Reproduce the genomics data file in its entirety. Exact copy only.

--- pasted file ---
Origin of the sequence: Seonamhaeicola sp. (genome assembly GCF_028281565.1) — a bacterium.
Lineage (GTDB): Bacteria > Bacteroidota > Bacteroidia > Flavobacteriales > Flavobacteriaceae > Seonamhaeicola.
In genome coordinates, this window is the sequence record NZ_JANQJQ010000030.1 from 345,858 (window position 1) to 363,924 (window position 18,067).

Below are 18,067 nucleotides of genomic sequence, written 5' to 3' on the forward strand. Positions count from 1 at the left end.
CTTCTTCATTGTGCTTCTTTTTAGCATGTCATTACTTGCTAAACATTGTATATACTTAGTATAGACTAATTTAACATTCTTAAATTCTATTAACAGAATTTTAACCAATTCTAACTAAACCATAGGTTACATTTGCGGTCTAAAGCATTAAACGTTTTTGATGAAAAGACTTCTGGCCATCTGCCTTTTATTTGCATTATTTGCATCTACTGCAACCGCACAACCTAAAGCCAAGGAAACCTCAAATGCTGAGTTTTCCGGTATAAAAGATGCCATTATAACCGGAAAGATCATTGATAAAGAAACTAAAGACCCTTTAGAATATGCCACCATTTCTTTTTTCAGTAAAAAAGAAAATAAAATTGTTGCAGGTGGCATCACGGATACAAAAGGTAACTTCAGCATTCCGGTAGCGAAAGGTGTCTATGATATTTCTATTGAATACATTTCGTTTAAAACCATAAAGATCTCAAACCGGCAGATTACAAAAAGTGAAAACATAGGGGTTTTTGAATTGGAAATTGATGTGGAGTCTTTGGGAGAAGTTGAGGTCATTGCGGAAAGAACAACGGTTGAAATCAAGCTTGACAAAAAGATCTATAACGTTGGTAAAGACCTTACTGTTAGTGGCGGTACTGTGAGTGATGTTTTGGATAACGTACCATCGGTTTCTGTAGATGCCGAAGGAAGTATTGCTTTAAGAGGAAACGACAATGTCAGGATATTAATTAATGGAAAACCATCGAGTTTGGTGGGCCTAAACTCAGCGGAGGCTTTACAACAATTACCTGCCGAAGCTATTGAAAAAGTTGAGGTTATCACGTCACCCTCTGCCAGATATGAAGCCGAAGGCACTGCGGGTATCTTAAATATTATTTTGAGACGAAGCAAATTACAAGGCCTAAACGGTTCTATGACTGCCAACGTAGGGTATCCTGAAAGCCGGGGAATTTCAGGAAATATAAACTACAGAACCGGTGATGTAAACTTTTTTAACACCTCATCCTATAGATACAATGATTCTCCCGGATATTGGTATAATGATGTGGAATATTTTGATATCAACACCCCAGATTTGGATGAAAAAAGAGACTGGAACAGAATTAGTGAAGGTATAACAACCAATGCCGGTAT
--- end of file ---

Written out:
Origin of the sequence: Seonamhaeicola sp. (genome assembly GCF_028281565.1) — a bacterium.
Lineage (GTDB): Bacteria > Bacteroidota > Bacteroidia > Flavobacteriales > Flavobacteriaceae > Seonamhaeicola.
In genome coordinates, this window is the sequence record NZ_JANQJQ010000030.1 from 345,858 (window position 1) to 363,924 (window position 18,067).

Below are 18,067 nucleotides of genomic sequence, written 5' to 3' on the forward strand. Positions count from 1 at the left end.
CTTCTTCATTGTGCTTCTTTTTAGCATGTCATTACTTGCTAAACATTGTATATACTTAGTATAGACTAATTTAACATTCTTAAATTCTATTAACAGAATTTTAACCAATTCTAACTAAACCATAGGTTACATTTGCGGTCTAAAGCATTAAACGTTTTTGATGAAAAGACTTCTGGCCATCTGCCTTTTATTTGCATTATTTGCATCTACTGCAACCGCACAACCTAAAGCCAAGGAAACCTCAAATGCTGAGTTTTCCGGTATAAAAGATGCCATTATAACCGGAAAGATCATTGATAAAGAAACTAAAGACCCTTTAGAATATGCCACCATTTCTTTTTTCAGTAAAAAAGAAAATAAAATTGTTGCAGGTGGCATCACGGATACAAAAGGTAACTTCAGCATTCCGGTAGCGAAAGGTGTCTATGATATTTCTATTGAATACATTTCGTTTAAAACCATAAAGATCTCAAACCGGCAGATTACAAAAAGTGAAAACATAGGGGTTTTTGAATTGGAAATTGATGTGGAGTCTTTGGGAGAAGTTGAGGTCATTGCGGAAAGAACAACGGTTGAAATCAAGCTTGACAAAAAGATCTATAACGTTGGTAAAGACCTTACTGTTAGTGGCGGTACTGTGAGTGATGTTTTGGATAACGTACCATCGGTTTCTGTAGATGCCGAAGGAAGTATTGCTTTAAGAGGAAACGACAATGTCAGGATATTAATTAATGGAAAACCATCGAGTTTGGTGGGCCTAAACTCAGCGGAGGCTTTACAACAATTACCTGCCGAAGCTATTGAAAAAGTTGAGGTTATCACGTCACCCTCTGCCAGATATGAAGCCGAAGGCACTGCGGGTATCTTAAATATTATTTTGAGACGAAGCAAATTACAAGGCCTAAACGGTTCTATGACTGCCAACGTAGGGTATCCTGAAAGCCGGGGAATTTCAGGAAATATAAACTACAGAACCGGTGATGTAAACTTTTTTAACACCTCATCCTATAGATACAATGATTCTCCCGGATATTGGTATAATGATGTGGAATATTTTGATATCAACACCCCAGATTTGGATGAAAAAAGAGACTGGAACAGAATTAGTGAAGGTATAACAACCAATGCCGGTAT